Malcolm Gladwell has popularized the "10,000 Hour Rule": roughly, that it takes about 10,000 hours of practice to become really, really good at something.
In this recent, interesting article on the rapper Emimem's career, it's clear he has not only put in his 10,000 hours, but like most other geniuses he is obsessed with his work and can do nothing else. Excerpt:
It is a little-known fact that the only book Eminem read as a child was the dictionary. He pored over it, searching for words that rhymed with each other that could later be pulled out of the bag during the freestyle rap "battles" that provided his education in hip-hop.
The years spent studying the English language lie at the core of his technical brilliance. They turned him into the greatest rapper of his time. But they did so at a personal cost: for Eminem could be uncharitably described as an anorak. His life starts and ends with music. He writes constantly, scrawling lines on sheets of notepaper in a crabby handwriting. When he's not composing new verse, or messing around in a studio, he'll be listening to hip-hop. "The guy's a studio rat," says producer Terry Simaan, the owner of Oh Trey 9, one of the Detroit's most influential hip-hop labels. "If he feels like it, he'll spend 12, 15 hours a day in a studio."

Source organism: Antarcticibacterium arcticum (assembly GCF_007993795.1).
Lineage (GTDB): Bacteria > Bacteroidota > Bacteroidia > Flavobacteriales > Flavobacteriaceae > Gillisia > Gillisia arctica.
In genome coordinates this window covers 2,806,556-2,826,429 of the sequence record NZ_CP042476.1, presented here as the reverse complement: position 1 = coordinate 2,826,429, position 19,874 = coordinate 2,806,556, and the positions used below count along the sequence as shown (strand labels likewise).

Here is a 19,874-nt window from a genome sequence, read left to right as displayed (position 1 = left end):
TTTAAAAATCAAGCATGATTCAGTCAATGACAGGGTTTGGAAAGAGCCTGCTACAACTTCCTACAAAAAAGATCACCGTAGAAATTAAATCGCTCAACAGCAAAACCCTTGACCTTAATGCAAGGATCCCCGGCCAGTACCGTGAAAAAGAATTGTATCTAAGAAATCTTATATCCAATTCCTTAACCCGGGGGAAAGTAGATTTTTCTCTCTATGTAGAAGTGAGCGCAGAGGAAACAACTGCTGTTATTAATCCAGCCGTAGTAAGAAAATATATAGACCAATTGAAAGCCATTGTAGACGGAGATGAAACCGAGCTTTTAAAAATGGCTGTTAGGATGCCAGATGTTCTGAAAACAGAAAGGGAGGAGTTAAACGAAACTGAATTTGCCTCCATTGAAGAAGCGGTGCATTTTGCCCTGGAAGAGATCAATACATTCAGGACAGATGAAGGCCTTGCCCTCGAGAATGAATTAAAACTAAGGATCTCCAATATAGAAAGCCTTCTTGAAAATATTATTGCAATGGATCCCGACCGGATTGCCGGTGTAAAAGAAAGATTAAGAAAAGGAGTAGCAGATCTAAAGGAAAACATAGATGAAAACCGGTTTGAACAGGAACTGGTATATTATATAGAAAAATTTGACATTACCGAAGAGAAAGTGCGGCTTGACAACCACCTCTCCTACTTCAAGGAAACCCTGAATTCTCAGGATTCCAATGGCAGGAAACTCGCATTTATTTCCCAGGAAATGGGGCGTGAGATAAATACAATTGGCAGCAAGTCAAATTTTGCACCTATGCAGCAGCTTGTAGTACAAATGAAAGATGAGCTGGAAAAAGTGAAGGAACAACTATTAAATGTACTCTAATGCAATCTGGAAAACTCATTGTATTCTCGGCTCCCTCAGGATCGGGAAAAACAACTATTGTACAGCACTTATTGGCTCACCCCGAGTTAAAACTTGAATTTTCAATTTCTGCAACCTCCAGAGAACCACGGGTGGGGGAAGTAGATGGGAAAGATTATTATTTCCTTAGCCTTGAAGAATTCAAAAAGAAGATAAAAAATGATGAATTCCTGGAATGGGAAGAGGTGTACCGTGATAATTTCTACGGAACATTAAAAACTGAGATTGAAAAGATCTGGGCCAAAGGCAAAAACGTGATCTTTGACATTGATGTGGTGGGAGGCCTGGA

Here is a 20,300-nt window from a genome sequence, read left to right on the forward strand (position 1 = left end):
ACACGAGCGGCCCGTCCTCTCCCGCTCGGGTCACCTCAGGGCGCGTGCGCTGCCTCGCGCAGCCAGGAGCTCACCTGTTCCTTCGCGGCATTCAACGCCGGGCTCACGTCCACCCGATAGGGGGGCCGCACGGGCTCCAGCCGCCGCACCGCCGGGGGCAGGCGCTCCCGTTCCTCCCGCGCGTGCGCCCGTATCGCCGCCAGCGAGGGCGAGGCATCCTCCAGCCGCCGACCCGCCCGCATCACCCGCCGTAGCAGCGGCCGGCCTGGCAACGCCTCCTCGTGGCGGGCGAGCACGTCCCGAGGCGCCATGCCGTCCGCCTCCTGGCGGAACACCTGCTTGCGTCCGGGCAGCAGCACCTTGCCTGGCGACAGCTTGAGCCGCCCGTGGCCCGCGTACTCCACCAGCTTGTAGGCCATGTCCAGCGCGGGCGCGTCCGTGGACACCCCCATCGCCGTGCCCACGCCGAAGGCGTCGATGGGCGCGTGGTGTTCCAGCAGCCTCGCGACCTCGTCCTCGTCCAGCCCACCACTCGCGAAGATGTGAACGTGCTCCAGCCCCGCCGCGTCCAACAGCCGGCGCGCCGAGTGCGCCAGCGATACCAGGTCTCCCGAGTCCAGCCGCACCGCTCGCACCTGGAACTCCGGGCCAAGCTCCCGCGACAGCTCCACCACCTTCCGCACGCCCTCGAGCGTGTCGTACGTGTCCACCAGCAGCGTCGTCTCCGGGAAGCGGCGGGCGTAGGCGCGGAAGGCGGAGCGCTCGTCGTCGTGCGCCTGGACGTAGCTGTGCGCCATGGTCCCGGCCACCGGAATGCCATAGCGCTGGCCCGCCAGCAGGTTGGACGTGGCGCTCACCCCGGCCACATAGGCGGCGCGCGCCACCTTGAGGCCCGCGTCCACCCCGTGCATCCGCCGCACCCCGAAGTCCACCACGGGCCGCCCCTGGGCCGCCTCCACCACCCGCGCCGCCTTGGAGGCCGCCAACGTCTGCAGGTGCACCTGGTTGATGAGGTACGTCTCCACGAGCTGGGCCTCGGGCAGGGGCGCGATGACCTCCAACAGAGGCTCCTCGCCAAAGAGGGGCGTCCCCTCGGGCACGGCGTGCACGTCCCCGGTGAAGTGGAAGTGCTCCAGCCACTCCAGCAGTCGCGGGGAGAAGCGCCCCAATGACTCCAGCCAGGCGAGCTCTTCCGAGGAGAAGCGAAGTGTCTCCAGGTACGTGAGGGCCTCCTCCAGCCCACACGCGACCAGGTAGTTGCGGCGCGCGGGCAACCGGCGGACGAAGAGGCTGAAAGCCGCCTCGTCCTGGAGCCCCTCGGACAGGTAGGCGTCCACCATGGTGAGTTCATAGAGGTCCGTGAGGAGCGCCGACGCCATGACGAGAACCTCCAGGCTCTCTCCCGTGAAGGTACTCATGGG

As a result – and this is critical when considering the potential impact of Relapse – Eminem's so-called "missing years" have actually been surprisingly productive. "He's never stopped recording. Ever," adds Simaan. "I hear they've got over 300 songs in the can from what he's produced in the last three years. I've seen him write. He's a fast worker. He'll write one line, then three lines, then four lines, in all separate parts of the page. Then he'll come back to it, and say this is a sweet line, or that's working for him, and just pull everything together almost instantly. The guy's a total genius."
In other words, Eminem now has a vast catalogue of material from which to cherry-pick the dozen-odd tracks that will make up Relapse. Like a mad genius, inside his Detroit mansion, he has been stockpiling an extraordinary collection of unreleased music. It is now being polished by Dr Dre, a notorious perfectionist.
"Eminem had a career break. But I wouldn't say it was a rest," says Mark Hicks, the former manager of D-12, and an occasional acquaintance. "He's a lover of music and making music, so despite what everyone said, he never stopped working, or quit rap. He was in the studio every day. He just didn't want to go on tour, or have to do everything that comes with selling an album."
(hat tip: Jon Bischke)